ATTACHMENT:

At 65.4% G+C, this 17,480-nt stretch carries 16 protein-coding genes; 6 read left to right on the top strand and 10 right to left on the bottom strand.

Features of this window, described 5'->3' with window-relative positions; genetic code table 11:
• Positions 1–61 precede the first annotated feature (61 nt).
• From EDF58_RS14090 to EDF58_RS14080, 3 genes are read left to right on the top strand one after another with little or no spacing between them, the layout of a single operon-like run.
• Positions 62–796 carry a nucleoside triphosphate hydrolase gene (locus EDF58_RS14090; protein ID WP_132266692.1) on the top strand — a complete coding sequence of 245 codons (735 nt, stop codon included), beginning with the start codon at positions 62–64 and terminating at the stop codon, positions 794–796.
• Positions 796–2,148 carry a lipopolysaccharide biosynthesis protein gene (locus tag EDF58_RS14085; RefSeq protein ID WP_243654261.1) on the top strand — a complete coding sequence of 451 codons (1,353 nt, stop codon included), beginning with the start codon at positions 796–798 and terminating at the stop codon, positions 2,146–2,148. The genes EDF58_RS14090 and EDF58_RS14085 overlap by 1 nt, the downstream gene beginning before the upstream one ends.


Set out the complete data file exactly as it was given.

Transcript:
At 65.4% G+C, this 17,480-nt stretch carries 16 protein-coding genes; 6 read left to right on the top strand and 10 right to left on the bottom strand.

Features of this window, described 5'->3' with window-relative positions; genetic code table 11:
• Positions 1–61 precede the first annotated feature (61 nt).
• From EDF58_RS14090 to EDF58_RS14080, 3 genes are read left to right on the top strand one after another with little or no spacing between them, the layout of a single operon-like run.
• Positions 62–796 carry a nucleoside triphosphate hydrolase gene (locus EDF58_RS14090; protein ID WP_132266692.1) on the top strand — a complete coding sequence of 245 codons (735 nt, stop codon included), beginning with the start codon at positions 62–64 and terminating at the stop codon, positions 794–796.
• Positions 796–2,148 carry a lipopolysaccharide biosynthesis protein gene (locus tag EDF58_RS14085; RefSeq protein ID WP_243654261.1) on the top strand — a complete coding sequence of 451 codons (1,353 nt, stop codon included), beginning with the start codon at positions 796–798 and terminating at the stop codon, positions 2,146–2,148. The genes EDF58_RS14090 and EDF58_RS14085 overlap by 1 nt, the downstream gene beginning before the upstream one ends.